Cork was referred to as "Culinary Cork" in the guide book but to be honest I haven't found Irish food to be that interesting. It's not bad, I just haven't found that much out of the ordinary. It could be that there is just so much Irish influence in the US that shepherd's pie and fish and chips are pretty much the norm.
Speaking of influence, so far ours seems to add up to fast food pizza and hot wings. I'd say that's a pretty good summary of American food.
The one thing we wanted to see in Cork before hitting the road was a bust. We got to the English Market after it was supposed to be open but the workers must've been moving slow after a big holiday party or something because most of the stalls weren't open. Lame!
I thought these Christmas cakes were interesting because half of them said Happy Christmas and the other half Merry Christmas.
The couple of little mince pies I ate for breakfast were something different. Their taste was at the crossroads of sweet and savory.
Guinness is everywhere here.
The market being closed was a little disappointing but I quickly forgot about it when we made it to our next destination: Blarney Castle, home of the famous Blarney Stone! It is said that whoever kisses the stone will be given the gift of gab. It is also said that you will have also exchanged saliva with thousands of dirty tourist mouths.
This might be the first time I've seen a "No Drones" sign. The future is now.
I'll just use the frame from my college degree.
Inside the castle is a very small, winding staircase that took some effort to scale to the top of the castle where the stone is situated.
Somehow I got tricked into going first. So you sit down and lean backwards in order to kiss the stone, and a fast talking handler guy grabs you and dangles you over the edge of a castle. What could go wrong. There are guard rails so I don't think you're in any actual danger but it was still kind of scary.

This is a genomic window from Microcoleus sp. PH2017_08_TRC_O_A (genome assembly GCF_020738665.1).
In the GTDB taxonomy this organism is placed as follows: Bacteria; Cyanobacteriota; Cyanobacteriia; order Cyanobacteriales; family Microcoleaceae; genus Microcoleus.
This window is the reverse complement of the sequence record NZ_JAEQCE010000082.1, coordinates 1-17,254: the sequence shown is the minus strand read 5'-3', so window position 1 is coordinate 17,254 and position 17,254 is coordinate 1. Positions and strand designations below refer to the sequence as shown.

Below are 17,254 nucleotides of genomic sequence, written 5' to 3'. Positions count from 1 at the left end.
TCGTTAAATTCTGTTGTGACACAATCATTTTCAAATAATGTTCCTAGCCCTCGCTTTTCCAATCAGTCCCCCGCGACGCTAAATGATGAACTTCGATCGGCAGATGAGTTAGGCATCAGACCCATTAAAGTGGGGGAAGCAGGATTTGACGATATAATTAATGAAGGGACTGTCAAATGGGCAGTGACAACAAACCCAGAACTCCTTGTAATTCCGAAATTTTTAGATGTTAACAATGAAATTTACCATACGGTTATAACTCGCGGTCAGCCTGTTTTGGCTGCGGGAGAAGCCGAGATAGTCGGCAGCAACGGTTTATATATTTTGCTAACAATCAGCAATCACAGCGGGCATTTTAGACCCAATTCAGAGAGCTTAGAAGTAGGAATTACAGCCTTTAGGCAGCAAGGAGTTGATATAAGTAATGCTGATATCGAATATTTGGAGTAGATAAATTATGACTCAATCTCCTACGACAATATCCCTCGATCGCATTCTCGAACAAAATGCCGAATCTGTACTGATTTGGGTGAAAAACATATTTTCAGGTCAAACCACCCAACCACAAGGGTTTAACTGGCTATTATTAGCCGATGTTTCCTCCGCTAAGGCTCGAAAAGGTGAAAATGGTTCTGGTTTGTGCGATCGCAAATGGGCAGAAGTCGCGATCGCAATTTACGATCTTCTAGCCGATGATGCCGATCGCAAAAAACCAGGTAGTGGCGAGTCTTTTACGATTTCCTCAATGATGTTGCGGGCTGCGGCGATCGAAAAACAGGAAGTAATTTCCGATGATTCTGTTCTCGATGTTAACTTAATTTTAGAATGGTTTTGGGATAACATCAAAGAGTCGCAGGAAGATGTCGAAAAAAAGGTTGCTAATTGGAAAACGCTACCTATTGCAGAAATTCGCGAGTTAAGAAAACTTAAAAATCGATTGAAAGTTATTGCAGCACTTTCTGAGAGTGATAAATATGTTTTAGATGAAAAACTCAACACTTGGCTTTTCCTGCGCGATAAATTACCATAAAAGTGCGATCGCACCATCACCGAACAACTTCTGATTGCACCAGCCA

There was another guy up there taking pictures, which could then be bought down at the gift shop. These guys must be raking in the cash. The faces we were all making were pretty amusing. Sort of like the face of a baby who's just been born: all red and scrunched up and upside down.
I am obsessed with old airline posters. They look so cool.
We popped over to a nearby little port town called Kinsale and had some lunch.
This time my hot whiskey had some cloves stuck in the lemon wedge. So fancy.
I had all the mussels in the ocean.
I was impressed with how American the crap in some of the shops felt.
I'm sad that I couldn't convince Lydia to buy this hat.
This particular shop owner was really funny, and he had this collection of police patches. Sure enough he had been to St. Louis County and had a patch to show for it.
No one would buy me this statue of a leprechaun riding a pig. Maybe next Christmas.
We hit the road, but stopped in another little town called Adare in County Limerick along the way.
Garda is what the police are called in Ireland.
"Craic" pronounced like "crack" is the Irish word for fun. If you want to be slangy you can say something like "what's the craic?" in place of "what's up?"
Ireland's roads can be pretty nerve wracking.
I turned the radio on for some distraction and at one point a guy was speaking Gaelic at length, so I taped a bit of it for giggles.
As usual we kept our lodgings fresh. This time we stayed at a pub call McGann's in Doolin.
We pretty much drove from one end of the country to the other with our Cork to Doolin itinerary.
We had a nice meal then watched a bit of the live music. Doolin is a big traditional music center in Ireland so we couldn't go wrong. It was interesting, this particular band didn't have words to their songs, and the songs sort of meandered on for a while to the extent that it was unclear if it was a complete song or if they were just sort of jamming. Anyway, it was nice.